Rescuers of a male elephant brutally abused for 50 years in India claim that after the chains and spikes were removed from elephant Raju's legs, tears streamed down its face. But were the tears due to an emotional outburst?

Certain animals may weep out of sorrow, similar to human baby cries, say animal behavior experts. In this case, the tears appear to reflect Raju's astonishment and relief.

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"The team were astounded to see tears roll down his face during the rescue," Pooja Binepal from Wildlife SOS UK, which transferred the elephant to a sanctuary, told The Independent newspaper. "We knew in our hearts he realized he was being freed."

This isn't the first time an elephant has been seen weeping after a traumatic event. Last year, a newborn elephant calf at Shendiaoshan Wild Animal Nature Reserve in eastern China reportedly cried inconsolably for five hours after being stomped on by his mother that then rejected the little elephant. The calf, named Zhuang-zhuang, was later "adopted" by a keeper, according to the news site Metro.

Elephant tears, as for human ones, often appear linked to feelings of sorrow.

"Some mammals may cry due to loss of contact comfort," animal behaviorist Marc Bekoff explained to Discovery News. (Bekoff wrote about the topic in this blog.)

"It could be a hard-wired response to not feeling touch," added Bekoff, former professor of ecology and evolutionary biology at the University of Colorado, Boulder, who, with primatologist Jane Goodall, co-founded the organization Ethologists for the Ethical Treatment of Animals: Citizens for Responsible Animal Behavior Studies.

For elephant calves and human infants, crying is probably more out of stress than sorrow, he said. "But stress is an emotion," continued Bekoff, who is author of "Why Dogs Hump and Bees Get Depressed."

He pointed out that scientific studies have proven that chicken, mice and rats display empathy -- feeling another's pain -- which is an even more complex phenomenon. For crying, the animal would have to be of a social nature, possess eye anatomy similar to ours, and have brain structure for processing emotions.

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Dogs are among the most social animals, but scientists and owners have yet to report on a depressed dog crying its eyes out.

"However, dogs and other animals certainly can suffer and may recognize suffering in others," said Brian Hare, an associate professor of evolutionary anthropology at Duke University who co-founded the dog analysis tool "Dognition" that any owner can use.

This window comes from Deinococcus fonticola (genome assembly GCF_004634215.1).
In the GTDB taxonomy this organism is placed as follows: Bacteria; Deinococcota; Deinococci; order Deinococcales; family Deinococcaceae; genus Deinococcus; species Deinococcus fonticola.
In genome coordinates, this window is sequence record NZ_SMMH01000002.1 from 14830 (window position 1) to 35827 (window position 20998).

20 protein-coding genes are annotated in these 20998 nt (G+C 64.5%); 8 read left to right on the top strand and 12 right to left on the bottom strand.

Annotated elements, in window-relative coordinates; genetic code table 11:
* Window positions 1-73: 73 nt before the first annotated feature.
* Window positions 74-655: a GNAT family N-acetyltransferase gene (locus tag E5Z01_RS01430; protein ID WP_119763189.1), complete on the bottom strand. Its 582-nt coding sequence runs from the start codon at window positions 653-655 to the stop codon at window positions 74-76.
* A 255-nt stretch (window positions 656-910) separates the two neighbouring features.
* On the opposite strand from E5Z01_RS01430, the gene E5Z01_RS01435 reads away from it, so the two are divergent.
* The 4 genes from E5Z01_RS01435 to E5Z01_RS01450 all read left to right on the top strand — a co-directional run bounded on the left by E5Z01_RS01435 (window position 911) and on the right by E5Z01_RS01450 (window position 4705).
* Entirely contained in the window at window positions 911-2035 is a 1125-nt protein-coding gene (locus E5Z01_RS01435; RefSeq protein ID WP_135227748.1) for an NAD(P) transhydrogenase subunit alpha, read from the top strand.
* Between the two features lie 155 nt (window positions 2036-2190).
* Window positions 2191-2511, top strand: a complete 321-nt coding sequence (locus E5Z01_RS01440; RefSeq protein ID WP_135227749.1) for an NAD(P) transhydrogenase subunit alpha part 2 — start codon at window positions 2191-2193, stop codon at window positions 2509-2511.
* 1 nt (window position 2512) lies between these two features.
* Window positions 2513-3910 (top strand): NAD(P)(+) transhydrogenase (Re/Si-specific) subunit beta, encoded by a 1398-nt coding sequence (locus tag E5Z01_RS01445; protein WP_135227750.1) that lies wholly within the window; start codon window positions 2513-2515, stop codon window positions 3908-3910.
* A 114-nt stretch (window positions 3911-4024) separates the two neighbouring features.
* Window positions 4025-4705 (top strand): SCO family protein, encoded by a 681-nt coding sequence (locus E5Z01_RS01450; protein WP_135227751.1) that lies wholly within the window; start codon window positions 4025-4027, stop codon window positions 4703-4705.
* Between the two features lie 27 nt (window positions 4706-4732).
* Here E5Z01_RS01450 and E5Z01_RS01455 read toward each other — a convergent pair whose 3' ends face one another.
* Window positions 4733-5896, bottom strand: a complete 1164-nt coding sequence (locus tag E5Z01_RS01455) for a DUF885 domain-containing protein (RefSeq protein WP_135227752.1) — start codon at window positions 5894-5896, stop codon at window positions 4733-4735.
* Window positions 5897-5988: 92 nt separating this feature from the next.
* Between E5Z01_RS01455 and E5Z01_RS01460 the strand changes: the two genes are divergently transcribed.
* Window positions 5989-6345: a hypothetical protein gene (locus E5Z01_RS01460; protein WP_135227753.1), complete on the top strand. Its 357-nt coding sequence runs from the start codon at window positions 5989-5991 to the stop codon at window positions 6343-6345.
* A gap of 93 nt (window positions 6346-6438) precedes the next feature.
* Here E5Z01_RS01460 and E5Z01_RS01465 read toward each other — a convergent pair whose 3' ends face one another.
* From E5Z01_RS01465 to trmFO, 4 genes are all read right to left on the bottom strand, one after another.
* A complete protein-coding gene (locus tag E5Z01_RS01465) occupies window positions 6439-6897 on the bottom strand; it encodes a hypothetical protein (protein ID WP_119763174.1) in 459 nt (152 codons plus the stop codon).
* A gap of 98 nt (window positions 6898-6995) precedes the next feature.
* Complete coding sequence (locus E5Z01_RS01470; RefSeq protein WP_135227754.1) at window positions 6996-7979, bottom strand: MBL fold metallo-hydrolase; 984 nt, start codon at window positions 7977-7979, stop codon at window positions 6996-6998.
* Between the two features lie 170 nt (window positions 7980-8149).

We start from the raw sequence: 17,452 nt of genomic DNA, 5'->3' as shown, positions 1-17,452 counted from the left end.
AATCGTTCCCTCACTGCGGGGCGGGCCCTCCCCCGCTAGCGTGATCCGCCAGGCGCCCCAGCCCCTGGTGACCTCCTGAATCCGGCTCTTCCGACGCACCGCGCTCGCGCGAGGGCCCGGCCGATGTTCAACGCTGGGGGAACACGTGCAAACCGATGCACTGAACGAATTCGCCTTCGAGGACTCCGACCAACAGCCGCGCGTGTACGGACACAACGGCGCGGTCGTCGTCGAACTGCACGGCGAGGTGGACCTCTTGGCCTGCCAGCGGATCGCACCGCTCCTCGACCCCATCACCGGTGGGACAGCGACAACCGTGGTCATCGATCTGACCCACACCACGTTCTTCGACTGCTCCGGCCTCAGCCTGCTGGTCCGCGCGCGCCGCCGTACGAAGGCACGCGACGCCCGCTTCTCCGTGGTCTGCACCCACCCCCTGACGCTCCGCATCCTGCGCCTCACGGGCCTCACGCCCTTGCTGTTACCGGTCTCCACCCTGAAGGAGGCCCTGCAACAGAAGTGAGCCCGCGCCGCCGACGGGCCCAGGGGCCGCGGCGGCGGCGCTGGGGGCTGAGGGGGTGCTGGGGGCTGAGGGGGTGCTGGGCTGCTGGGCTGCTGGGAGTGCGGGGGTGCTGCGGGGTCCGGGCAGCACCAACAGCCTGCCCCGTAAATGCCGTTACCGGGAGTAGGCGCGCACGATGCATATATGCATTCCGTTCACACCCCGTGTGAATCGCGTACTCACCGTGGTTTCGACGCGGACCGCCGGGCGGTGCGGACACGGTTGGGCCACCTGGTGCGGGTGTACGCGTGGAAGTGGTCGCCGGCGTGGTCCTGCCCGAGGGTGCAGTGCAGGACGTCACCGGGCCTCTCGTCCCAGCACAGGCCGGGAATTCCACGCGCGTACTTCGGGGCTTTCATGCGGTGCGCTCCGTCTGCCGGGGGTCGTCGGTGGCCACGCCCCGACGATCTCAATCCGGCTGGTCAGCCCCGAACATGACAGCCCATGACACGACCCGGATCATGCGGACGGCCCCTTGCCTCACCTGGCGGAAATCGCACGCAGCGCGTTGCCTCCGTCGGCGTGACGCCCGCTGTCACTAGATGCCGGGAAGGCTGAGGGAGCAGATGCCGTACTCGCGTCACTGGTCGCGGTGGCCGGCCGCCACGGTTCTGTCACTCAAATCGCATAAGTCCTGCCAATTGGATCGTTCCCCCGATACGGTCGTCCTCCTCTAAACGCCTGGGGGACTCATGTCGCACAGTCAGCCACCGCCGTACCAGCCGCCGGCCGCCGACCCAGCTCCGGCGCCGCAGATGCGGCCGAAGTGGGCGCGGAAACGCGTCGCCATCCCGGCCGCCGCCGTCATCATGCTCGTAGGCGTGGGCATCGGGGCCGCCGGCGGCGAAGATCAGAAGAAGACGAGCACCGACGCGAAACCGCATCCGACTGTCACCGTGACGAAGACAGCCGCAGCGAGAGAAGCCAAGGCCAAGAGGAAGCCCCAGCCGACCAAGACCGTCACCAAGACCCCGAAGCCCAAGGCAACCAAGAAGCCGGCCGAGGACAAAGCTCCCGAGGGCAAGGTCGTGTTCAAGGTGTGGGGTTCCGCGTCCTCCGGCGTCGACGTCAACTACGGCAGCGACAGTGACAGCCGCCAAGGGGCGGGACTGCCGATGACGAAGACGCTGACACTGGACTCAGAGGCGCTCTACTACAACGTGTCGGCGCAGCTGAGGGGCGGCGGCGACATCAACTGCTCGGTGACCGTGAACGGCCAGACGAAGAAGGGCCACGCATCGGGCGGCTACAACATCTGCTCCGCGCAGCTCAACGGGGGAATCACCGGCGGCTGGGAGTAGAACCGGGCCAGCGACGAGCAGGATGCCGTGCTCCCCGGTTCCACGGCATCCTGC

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In a questionnaire on the Dognition site, 72 percent of owners reported that their dog suffers from mild to extreme separation anxiety, likely similar to what the elephant calf felt.

"This anxiety is manifested as whimpering, whining and howling when the dog is separated from a loved one," Hare said. "So dogs may not cry with tears, but they certainly can cry with vocalizations to say they are anxious, stressed or lonely."

Over half of the owners also reported that their dogs actively try to comfort or console them when they are sad and weeping, so the dogs seem to understand the person is in distress.

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At such times, a dog might rest its head on the owner's lap or nuzzle the individual. In each case, the dog is making comforting physical contact -- the same kind that a human baby or elephant calf is hard-wired to crave. Human hugging might be akin to a dog nuzzle or a mother elephant using its trunk to caress a calf.

Writer and naturalist Virginia Morell told Discovery News, "Not so long ago, people thought that we were the only animals that could laugh, but now we know that rats and dogs and chimpanzees do as well. Laughter, in fact, may be a universal emotion in all mammals. If so, why not sorrow?"

Or why not tears of relief in Raju's case, after 50 years of reported beatings, starvation and other torture? Raju is now at the Elephant Conservation and Care Center at Mathura, India, where he is being treated for his many wounds and abscesses and is receiving food to help restore him to a healthy weight.

Editor's note: An earlier version of this article appeared on Sept. 13, 2013.